LeT expanded its targeting beyond Kashmir to the rest of India in 1992, after the destruction of the Babri Masjid mosque during communal rioting in Uttar Pradesh state, and similar unrest in Mumbai and Gujarat. LeT sent Azam Cheema, who Saeed and Iqbal knew from their university days, to recruit fighters in India. Indian militants from a group called Tanzim Islahul Muslimeen were recruited into LeT, which staged its first major attack with five coordinated improvised explosive devices (IEDs) on trains in Mumbai and Hyderabad on Dec. 5-6, 1993, the first anniversary of the destruction of the Babri Masjid mosque. These are the first attacks in non-Kashmir India that can be linked to LeT. The group used Tanzim Islahul Muslimeen networks in the 1990s and later developed contacts with the Student Islamic Movement of India and its offshoot militant group the Indian Mujahideen.
The Student Islamic Movement of India/Indian Mujahideen network was useful in recruiting and co-opting operatives, but it is a misconception to think these indigenous Indian groups worked directly for LeT. In some cases, Pakistanis from LeT provided IED training and other expertise to Indian militants who carried out attacks, but these groups, while linked to the LeT network, maintained their autonomy. The most recent attacks in India — Sept. 7 in Delhi and July 13 in Mumbai — probably have direct ties to these networks.
Between 1993 and 1995, LeT received its most substantial state support from Pakistan, which helped build up LeT’s military capability by organizing and training its militants and providing weapons, equipment, campaign guidance and border-crossing support in Pakistan-administered Kashmir. LeT operated camps on both sides of the Afghan-Pakistani border as well as in Kashmir, in places like Muzaffarabad.
At the same time, MDI built up a major social-services network, building schools and hospitals and setting up charitable foundations throughout Pakistan, though centered in Punjab. Its large complex in Muridke included schools, a major hospital and a mosque. Some of its funding came through official Saudi channels while other funding came through non-official channels via Saudi members of MDI such as Abdul Rahman al-Surayhi and Mahmoud Mohammad Ahmed Bahaziq, who reportedly facilitated much of the funding to establish the original Muridke complex.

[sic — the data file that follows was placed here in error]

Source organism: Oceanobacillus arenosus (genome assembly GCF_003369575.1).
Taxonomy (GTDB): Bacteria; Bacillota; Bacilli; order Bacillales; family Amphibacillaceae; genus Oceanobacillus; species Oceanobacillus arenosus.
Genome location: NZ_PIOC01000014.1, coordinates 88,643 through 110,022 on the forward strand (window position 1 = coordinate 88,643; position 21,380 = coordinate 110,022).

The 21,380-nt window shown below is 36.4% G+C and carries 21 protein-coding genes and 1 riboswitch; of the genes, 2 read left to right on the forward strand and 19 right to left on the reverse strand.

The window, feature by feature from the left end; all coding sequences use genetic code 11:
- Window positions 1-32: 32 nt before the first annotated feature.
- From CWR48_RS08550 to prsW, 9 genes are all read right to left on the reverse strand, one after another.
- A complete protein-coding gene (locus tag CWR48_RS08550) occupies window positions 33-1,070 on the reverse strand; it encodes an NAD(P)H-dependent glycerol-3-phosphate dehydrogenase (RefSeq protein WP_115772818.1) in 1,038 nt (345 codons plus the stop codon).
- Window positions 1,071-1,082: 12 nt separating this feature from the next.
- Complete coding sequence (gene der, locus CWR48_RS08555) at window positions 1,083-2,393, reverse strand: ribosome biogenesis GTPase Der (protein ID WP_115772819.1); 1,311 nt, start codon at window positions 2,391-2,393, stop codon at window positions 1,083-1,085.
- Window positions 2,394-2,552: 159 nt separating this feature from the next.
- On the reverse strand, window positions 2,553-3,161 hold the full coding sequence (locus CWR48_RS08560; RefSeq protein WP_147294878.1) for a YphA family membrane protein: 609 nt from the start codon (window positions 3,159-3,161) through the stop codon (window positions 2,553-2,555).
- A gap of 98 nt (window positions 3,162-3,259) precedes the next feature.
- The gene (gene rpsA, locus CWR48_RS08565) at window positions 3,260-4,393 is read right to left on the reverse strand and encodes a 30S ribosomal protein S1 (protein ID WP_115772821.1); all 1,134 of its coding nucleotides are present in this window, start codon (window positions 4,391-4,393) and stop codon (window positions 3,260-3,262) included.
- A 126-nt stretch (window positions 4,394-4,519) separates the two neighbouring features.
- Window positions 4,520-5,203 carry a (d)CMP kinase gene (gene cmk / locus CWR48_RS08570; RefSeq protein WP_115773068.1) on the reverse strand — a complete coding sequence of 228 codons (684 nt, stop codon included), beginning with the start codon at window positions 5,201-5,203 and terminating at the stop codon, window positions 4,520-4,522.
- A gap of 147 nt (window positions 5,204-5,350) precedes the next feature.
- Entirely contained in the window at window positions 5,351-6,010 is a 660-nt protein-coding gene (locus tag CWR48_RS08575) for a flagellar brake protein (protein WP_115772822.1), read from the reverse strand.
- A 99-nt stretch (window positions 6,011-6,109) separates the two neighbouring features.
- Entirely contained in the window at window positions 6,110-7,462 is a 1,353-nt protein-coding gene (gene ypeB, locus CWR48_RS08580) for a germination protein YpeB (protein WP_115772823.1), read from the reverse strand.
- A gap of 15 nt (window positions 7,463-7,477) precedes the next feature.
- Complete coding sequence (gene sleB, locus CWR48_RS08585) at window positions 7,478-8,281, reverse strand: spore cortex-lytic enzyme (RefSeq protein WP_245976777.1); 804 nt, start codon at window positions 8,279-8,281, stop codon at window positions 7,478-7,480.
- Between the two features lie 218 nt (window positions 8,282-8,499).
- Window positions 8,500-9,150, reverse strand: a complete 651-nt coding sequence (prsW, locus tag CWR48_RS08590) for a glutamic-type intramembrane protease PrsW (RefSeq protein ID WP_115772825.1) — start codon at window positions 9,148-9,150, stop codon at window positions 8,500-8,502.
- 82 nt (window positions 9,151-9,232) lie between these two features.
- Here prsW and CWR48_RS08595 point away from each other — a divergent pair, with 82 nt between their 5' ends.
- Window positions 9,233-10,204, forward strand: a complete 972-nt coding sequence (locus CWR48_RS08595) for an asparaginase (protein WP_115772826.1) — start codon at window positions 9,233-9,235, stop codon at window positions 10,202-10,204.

As MDI focused on dawah, or the preaching of Islam, it simultaneously developed an infrastructure that was financially self-sustaining. For example, it established Al-Dawah schools throughout Pakistan that charged fees to those who could afford it and it began taxing its adherents. It also became well-known for its charitable activities, placing donation boxes throughout Pakistan. The group developed a reputation as an efficient organization that provides quality social services, and this positive public perception has made it difficult for the Pakistani government to crack down on it.
On July 12, 1999, LeT carried out its first fidayeen, or suicide commando, attack in Kashmir. Such attacks focus on inflicting as much damage as possible before the attackers are killed. Their goal also was to engender as much fear as possible and introduce a new intensity to the conflict there. This attack occurred during the Kargil war, when Pakistani soldiers along with its sponsored militants fought a pitched battle against Indian troops in the Kargil district of Kashmir. This was the height of Pakistani state support for the various militant groups operating in Kashmir, and it was a critical, defining period for the LeT, which shifted its campaign from one focused exclusively on Kashmir to one focused on India as a whole.